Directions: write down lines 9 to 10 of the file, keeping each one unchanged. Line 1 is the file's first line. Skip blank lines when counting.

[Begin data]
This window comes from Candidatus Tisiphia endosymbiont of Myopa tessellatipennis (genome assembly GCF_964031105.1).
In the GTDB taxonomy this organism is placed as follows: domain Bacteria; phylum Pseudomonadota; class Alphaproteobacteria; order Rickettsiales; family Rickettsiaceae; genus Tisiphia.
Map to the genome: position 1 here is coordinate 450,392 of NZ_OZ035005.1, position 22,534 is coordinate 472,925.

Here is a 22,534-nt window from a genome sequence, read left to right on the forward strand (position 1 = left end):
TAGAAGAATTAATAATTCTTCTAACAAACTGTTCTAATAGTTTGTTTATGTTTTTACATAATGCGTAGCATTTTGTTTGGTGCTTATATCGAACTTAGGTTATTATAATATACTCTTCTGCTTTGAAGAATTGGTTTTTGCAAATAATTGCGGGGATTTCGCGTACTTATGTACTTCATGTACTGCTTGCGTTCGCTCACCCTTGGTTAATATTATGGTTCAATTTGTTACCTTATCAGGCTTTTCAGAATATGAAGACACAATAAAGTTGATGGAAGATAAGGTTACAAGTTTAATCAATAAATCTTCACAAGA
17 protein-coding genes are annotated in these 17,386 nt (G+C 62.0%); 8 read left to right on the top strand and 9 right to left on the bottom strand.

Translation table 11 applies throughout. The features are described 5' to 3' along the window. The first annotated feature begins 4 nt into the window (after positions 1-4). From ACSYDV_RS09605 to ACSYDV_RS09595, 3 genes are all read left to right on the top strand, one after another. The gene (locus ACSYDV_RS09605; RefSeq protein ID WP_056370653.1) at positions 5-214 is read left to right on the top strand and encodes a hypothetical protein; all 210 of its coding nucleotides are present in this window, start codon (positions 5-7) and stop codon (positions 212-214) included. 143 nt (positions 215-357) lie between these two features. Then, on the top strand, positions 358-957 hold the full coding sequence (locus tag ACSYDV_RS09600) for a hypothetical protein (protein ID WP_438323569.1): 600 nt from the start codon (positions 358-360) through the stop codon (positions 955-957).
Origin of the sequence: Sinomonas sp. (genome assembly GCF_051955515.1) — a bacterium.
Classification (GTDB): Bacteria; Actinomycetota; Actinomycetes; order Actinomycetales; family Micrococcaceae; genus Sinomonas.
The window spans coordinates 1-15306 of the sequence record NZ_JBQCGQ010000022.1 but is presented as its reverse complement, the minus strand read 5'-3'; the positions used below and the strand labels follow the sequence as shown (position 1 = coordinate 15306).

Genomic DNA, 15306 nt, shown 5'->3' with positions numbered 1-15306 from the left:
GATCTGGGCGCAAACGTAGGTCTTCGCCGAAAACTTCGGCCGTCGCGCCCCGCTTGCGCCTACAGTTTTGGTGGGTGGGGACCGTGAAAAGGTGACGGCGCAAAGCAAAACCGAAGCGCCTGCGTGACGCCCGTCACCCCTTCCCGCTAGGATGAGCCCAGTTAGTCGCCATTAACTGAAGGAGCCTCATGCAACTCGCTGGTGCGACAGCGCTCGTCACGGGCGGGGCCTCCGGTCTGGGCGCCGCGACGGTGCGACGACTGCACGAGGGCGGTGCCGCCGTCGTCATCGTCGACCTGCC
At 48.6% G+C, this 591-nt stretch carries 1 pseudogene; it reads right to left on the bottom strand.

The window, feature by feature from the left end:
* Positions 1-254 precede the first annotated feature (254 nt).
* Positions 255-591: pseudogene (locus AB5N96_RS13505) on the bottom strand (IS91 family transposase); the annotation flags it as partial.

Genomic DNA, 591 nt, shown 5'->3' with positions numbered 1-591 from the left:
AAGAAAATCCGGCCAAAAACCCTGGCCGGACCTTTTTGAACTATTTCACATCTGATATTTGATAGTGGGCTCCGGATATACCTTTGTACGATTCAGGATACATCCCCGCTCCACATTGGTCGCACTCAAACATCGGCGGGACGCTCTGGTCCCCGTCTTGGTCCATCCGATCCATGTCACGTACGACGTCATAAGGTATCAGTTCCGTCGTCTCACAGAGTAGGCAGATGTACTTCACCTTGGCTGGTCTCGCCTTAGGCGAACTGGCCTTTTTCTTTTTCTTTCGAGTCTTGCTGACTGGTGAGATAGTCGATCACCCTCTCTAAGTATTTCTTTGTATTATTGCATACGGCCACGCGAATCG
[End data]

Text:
Classification (GTDB): Bacteria; Actinomycetota; Actinomycetes; order Actinomycetales; family Micrococcaceae; genus Sinomonas.
The window spans coordinates 1-15306 of the sequence record NZ_JBQCGQ010000022.1 but is presented as its reverse complement, the minus strand read 5'-3'; the positions used below and the strand labels follow the sequence as shown (position 1 = coordinate 15306).